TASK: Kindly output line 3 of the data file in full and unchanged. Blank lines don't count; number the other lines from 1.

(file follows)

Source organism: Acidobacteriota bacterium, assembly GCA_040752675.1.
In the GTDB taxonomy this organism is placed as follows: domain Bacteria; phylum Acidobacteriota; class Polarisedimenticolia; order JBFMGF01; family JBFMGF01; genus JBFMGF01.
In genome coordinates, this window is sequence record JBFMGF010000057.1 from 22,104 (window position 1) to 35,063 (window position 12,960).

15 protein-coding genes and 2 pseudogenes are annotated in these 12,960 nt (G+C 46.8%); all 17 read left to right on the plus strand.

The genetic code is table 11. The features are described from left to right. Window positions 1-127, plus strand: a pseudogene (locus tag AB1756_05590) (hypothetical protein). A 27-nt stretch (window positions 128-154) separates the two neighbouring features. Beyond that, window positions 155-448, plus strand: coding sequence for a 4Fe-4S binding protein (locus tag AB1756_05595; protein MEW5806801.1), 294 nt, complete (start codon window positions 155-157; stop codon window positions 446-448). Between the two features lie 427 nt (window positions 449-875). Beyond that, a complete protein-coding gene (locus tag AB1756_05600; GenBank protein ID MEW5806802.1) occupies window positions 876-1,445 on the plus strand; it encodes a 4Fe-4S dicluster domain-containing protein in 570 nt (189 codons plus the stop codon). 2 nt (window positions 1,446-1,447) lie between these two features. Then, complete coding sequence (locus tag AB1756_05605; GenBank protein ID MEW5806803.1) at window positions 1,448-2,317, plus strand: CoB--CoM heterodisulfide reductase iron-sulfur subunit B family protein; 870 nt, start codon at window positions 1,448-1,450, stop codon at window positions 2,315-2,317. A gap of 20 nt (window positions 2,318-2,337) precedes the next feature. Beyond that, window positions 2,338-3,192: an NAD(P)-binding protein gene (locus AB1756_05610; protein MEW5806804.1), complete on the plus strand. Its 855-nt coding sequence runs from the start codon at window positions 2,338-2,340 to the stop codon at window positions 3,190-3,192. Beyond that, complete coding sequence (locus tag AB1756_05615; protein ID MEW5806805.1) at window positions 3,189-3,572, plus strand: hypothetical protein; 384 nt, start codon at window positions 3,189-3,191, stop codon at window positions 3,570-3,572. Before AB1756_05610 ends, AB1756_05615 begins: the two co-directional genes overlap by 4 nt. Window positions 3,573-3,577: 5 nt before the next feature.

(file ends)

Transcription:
In genome coordinates, this window is sequence record JBFMGF010000057.1 from 22,104 (window position 1) to 35,063 (window position 12,960).